• The Facebook page could ask for people’s ‘best and worst ways to make an entrance’, again, encouraging engagement and continuing brand dialogue.

This is a wonderful piece of branding, but ENGAGEMENT is the cornerstone of social media marketing if we, as digital marketers, are to genuinely influence consumer DECISION and ACTION.

With ‘The Entrance’, there is no opportunity for consumers to talk to the brand, which is a real shame, because this great campaign is worthy of so much more.

Social by Design: Facebook’s Future for Social Brands #IWExpo

“Do not think about how you can fit social media into your business: think about how your business can fit into social media.

This morning, I made the relatively short trip to Earl’s Court to have a look around the Internet World expo, but in particular, to attend a keynote speech by Jonathan Harvey, UK Sales Manager at Facebook.

The title of the seminar ‘Social by Design’ promised to look at what Facebook has in store for brands looking to maximise their marketing within this ubiquitous social network.  Harvey delivered a confident, engaging speech and I felt it worthwhile sharing some of his points with you here.

Social media is fundamentally changing the way we use the Internet

This may not be headline news to all of you, but Harvey made the point that social networking truly is changing everything.  From retail sites that now offer social sharing integration and peer reviews / user-generated content (UGC) to sites maximising the opportunity to ‘share’ pieces of information, social is becoming (if not already) ingrained within digital technology and websites.

This has also given rise to the conglomeration of recommendations.  Increasingly, we are utilising our online and virtual networks to actively seek out trusted referral opportunities – and social is the main enabler of this.

Unsurprisingly, our online behaviour is changing according to this, as we can see from our behavioural evolution online:

1990’s – browse
2000’s – search
2010’s – DISCOVER

Harvey announced that in the 2010s, we have entered an age of DISCOVERY – and social networks / peer recommendations are where the majority of us discover new things, be it new products, tickets, events, cool websites, social memes or the latest news.

Industries and businesses are changing their entire organisations to facilitate social media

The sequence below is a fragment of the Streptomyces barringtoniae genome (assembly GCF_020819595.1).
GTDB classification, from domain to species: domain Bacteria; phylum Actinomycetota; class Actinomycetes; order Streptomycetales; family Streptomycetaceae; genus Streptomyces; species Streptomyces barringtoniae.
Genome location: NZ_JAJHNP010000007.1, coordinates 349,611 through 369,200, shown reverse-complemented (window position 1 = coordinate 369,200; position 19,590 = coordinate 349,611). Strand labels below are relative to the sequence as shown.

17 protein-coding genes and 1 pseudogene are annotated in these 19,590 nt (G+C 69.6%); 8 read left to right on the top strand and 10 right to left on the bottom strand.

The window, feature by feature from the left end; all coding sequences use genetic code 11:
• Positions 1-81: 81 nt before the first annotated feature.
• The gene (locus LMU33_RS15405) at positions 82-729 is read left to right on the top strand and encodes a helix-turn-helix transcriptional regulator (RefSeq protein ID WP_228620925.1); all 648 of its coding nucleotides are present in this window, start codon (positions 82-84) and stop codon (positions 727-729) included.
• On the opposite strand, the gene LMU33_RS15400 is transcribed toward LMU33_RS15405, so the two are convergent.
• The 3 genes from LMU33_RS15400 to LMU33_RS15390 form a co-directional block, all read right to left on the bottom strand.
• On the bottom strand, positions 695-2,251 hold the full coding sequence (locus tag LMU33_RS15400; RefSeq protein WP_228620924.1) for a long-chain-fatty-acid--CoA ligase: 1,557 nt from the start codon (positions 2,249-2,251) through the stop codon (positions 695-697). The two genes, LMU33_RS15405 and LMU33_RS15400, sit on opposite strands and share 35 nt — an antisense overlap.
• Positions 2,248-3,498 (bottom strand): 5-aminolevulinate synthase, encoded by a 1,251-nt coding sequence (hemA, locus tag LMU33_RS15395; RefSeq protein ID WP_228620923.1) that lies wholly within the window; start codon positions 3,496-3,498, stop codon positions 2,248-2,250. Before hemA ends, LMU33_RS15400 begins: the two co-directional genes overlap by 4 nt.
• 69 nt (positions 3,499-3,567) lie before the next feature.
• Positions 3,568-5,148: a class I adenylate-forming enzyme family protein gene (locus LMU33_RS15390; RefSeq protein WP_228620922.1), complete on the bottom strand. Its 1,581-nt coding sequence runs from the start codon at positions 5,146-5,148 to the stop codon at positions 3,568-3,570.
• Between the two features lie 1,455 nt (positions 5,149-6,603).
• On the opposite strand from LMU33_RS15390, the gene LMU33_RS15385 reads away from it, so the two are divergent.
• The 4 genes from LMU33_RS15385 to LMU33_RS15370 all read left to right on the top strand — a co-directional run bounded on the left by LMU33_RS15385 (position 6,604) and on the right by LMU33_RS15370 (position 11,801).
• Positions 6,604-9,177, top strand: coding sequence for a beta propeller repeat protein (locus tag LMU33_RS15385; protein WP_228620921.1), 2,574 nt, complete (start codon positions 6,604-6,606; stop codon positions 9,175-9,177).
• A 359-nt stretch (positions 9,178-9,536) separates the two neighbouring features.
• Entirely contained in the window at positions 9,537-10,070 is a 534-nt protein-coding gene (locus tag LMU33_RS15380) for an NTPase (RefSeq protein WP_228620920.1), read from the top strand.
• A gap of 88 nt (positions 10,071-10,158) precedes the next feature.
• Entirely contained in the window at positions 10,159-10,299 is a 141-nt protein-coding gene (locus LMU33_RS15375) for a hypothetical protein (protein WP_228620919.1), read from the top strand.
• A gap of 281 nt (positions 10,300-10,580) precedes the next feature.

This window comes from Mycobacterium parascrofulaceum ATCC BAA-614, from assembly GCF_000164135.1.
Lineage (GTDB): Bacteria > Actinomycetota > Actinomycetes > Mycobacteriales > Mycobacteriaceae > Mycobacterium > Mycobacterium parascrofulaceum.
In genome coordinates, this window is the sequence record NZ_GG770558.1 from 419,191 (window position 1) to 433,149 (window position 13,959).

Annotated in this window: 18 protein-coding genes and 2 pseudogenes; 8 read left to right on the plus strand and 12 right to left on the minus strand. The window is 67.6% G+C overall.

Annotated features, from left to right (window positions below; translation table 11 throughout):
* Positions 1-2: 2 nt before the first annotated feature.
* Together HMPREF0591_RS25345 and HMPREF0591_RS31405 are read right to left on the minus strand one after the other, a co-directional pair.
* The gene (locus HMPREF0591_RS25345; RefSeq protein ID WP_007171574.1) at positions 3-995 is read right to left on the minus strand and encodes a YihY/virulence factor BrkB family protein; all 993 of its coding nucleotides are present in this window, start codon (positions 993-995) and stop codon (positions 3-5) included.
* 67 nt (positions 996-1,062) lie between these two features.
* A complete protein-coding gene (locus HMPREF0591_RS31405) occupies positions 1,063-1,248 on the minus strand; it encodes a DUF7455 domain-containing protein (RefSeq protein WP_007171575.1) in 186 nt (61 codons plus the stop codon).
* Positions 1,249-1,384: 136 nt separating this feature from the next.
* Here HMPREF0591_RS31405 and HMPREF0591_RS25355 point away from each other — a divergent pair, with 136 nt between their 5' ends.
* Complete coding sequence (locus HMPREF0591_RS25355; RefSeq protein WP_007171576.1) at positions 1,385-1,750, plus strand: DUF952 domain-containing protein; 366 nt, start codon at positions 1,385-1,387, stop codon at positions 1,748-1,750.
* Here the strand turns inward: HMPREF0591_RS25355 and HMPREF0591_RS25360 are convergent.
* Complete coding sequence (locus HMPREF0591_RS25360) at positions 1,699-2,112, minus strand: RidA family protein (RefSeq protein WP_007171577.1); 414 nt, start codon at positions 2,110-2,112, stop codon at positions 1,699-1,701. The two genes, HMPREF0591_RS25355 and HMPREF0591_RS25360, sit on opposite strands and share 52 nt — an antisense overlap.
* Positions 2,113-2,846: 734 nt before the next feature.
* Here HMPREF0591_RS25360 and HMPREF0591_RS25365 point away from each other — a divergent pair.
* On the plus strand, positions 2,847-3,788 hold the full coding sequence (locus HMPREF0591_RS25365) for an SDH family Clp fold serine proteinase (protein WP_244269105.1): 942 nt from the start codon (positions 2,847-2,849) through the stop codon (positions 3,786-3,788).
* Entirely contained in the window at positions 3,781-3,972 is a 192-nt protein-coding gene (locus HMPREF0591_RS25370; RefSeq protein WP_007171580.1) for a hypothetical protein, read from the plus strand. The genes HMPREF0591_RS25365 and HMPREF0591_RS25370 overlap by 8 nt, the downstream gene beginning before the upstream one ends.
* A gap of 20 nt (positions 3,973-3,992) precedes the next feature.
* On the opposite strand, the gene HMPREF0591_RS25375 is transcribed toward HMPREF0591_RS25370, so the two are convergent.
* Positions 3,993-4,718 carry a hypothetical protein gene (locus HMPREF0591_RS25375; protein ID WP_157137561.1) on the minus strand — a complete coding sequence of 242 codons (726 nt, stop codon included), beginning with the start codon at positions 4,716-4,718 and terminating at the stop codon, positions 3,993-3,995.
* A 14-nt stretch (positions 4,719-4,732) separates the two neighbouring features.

Social media is not a passing fad – as stated above, social has facilitated a substantial cultural shift in the very way we communicate.  Organisations realise that the way they do business, sell to consumers, target customers, create brand advocates – all of this has to adapt to the new social web.

Industries are now transforming by organising their entire business AROUND PEOPLE.  Businesses are becoming SOCIAL BY DESIGN.  Display advertising online has always been good for brand awareness, but social media allows an authentic, two-way dialogue between businesses and their customers.

Microsites are a thing of the past: one needs only to look at the number of businesses that drive traffic to Facebook pages to realise that this shift is fundamental, it’s happening NOW and it really is the future.

Recommendations are INFLUENCING consumer behaviour

Harvey stated that the traditional marketing steps towards purchase have now had an extra layer weaved in due to social media.  This has changed from an old, static, on-way flow with a defined beginning and an end, to an unending circle of consumer behaviour and influence:

BEGINNING Awareness –> Interest –> Decision –> Action END

However, the Social Web has ushered in a new ‘cycle’ of marketing engagement:

Needless to say, we can see that the power of social recommendation ensures that the consumer marketing cycle is now a continuous loop, allowing brands much more access to consumers rather than this typically ending at the point of purchase.

Key points?

Harvey concluded that brands and businesses need to be aware of three simple points if they are to succeed in social marketing:

1. People first; content second – this is paramount!
2. Make sharing simple and fast – A FEW CAN ACTIVATE MANY
3. Your friends are there – trusted peer-to-peer recommendations – more value than ‘traditional’ one-way marketing communications

So where do we go from here?

Social media is everywhere: it has fundamentally changed the way we behave online and integrating social into marketing strategy is essential for success.  Marketing now consists of:

i) PAID MARKETING (posters, adverts etc.)
ii) OWNED MARKETING (websites etc.)
iii) EARNED MARKETING (traditionally word-of-mouth / PR – now hugely SOCIAL)

As part of this new digital integration, it is vital that businesses and brands maximise their social activity using the following simple steps:

BUILD your brand following
AMPLIFY your following and make use of friends of your advocates – reach
ENGAGE – this is fundamental to success


For many of you, these findings won’t come as a surprise per se; but the significance of social media and its influence on the fundamental way we communicate cannot be underestimated.

My key finding from this session?

Do not think about how you can fit social media into your business: think about how your business can fit into social media.